Written and narrated by Peter Bejger.
How do you tell a story?
Museums are essential places where stories about nations and cultures are told. But they are also places where the story may not fully told. Or the story may need to be retold.
There has been a global boom in new museums. There are new technologies, and new ways to tell a story, especially with interactive multi-media formats. Museum visitors are no longer just passive consumers of information.
This museum boom is now reaching Eastern Europe. And fresh ideas about museums are facing new challenges in rapidly changing societies in that region. History, and re-thinking history, and re-telling history, is complicated in post-communist societies. Controversial. And often painful.
Recently the Center for Urban History of East Central Europe in Lviv tackled the issues of museums telling, or not telling, the story. What are the challenges that Ukrainian museums face when including Jewish history into the dominant narrative of their exhibitions?
A public program called “Jewish Days in the City Hall: (Un)Displayed Past in East European Museums” featured researchers and museum experts from Ukraine, Poland, Israel, Russia, and the U.S. The focus was on emerging trends in museum practices. A crucial point discussed was how to create inclusive narratives on societies with a multicultural heritage.
Examples were drawn from the stories Jewish museums in Eastern Europe are now telling us.
One compelling example was provided by Marcin Wodziński. He is a historian and Professor of Jewish Studies at the University of Wroclaw in western Poland. His special fields of interest are Jewish material culture and the social history of Jews in nineteenth-century Eastern Europe.
Wodzinski’s lecture focused on the Museum of the History of Polish Jews opened in Warsaw in 2014. He explained how guiding principles and considerations of history shaped the Museum. He outlined how the museum emerged from public debates on the Jews and Polish-Jewish relations, both academic and popular. All this has direct relevance to Ukrainian museums now grappling with similar challenges.
Wodzinksi noted the proposed museum started with the advantage of having no collection. But it started with a story. A powerful story. And the story was to be a museum of Jewish life, and not a memorial to a gravesite. He pointed out the museum avoided a lachrymose approach, where Jewish history is presented as only that of victims. The Jewish story is not only of suffering.
The museum consulted with historians and specialists for year to develop the story it wanted to tell before opening. A thousand years of Polish Jewish history was divided into chapters. Museum space was parceled out to these chapters and reflected in structured galleries of exhibits. There is a narration of events guided by documents of the time. But the story told is in the voice of historians in the 21st century.
Wodzinski noted that a museum does not have to be based on objects of display. A story does not come from objects. But historical artefacts bring to a museum an essential feeling of authenticity. The trick is to integrate artefacts effectively into museum space.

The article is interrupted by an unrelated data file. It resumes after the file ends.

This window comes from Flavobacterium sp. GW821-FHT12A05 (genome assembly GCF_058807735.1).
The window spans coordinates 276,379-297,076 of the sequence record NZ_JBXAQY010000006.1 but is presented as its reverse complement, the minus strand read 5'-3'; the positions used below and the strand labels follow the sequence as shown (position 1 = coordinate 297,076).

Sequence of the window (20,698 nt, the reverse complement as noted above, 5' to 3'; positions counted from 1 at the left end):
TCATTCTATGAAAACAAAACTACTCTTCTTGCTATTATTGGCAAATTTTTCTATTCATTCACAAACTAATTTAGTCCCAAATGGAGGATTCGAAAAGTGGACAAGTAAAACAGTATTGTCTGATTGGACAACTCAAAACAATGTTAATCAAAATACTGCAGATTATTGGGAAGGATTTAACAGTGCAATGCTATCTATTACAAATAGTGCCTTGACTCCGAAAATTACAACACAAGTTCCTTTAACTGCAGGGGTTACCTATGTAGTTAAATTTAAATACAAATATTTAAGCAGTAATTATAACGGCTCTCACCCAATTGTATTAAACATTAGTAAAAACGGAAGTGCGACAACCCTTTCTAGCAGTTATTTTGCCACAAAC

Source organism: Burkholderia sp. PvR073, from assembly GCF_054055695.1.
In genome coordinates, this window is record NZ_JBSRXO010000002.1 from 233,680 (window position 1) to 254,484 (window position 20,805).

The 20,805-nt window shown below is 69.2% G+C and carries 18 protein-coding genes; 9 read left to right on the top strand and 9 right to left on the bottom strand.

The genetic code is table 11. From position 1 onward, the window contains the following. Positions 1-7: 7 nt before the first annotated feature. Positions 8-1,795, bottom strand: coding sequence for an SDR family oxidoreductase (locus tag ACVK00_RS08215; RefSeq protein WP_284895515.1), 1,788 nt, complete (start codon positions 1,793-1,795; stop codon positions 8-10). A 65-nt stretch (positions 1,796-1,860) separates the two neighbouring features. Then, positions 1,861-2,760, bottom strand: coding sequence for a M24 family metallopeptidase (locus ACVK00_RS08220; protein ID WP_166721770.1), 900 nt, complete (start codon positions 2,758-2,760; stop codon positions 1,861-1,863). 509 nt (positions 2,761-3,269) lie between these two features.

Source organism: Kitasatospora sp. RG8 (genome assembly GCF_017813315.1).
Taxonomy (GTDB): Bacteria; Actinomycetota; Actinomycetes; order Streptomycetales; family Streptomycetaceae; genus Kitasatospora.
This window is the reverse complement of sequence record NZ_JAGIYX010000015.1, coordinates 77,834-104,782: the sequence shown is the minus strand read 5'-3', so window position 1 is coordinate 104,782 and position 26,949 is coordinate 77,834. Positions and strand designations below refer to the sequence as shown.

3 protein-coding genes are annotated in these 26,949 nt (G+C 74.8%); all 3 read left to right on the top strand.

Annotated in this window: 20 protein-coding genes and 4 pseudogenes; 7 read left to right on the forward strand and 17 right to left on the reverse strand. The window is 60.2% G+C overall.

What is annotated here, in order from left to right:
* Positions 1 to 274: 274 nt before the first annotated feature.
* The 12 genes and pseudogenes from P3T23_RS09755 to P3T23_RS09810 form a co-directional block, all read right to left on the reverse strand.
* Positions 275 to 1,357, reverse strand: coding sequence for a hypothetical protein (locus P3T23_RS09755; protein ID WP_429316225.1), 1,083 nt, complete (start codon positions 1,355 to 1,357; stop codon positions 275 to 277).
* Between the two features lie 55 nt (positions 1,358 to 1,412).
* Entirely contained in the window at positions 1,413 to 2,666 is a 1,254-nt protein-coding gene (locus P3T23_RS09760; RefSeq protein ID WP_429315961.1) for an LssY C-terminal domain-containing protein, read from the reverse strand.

One of the most challenging issues for the museum was dealing with the slippery and often changing meaning of identity. Polish Jews, like Ukrainian Jews, lived among non-Jews who were often divided for long periods by different empires, states, and ruling languages. A so-called “Polish Jew” living in Berlin was identified as such because he might be wearing “traditional” Jewish dress. Just as a so-called “German Jew” in the once Austrian imperial city of Lemberg, now Lviv, was called that because we wore contemporary urban clothing.
The problem of identification is complex and it is difficult to categorize.
Finding answers is not easy. Wodzinski was asked what advice he would offer to those creating a future Museum of Ukrainian Jews. He said you would be criticized for whatever you choose. But he stressed that what the Polish museum was trying to get done was not choosing the least controversial approach. On the contrary, they are showing the problem of definition.
Wodzinski underlined that there are difficult choices, but they are all the more fascinating to study and present. People are not made by one choice, he reminded us. People break identities, refrain from an identity, and change identities. For this very reason Wodzinski believes a museum of Ukrainian Jews could be fascinating story.
From all this we can conclude, as Wodzinski’s lecture at the Center for Urban History stated, that modern museums are “mirrors carried along the high road.” And just like novels, they reflect the ways contemporary individuals and societies see themselves and how they portray each other. And as times change, the mirror changes. As do those who look into the mirror to see themselves.
This has been Ukrainian Jewish Heritage on Nash Holos Ukrainian Roots Radio. From San Francisco, I’m Peter Bejger. Until next time, shalom!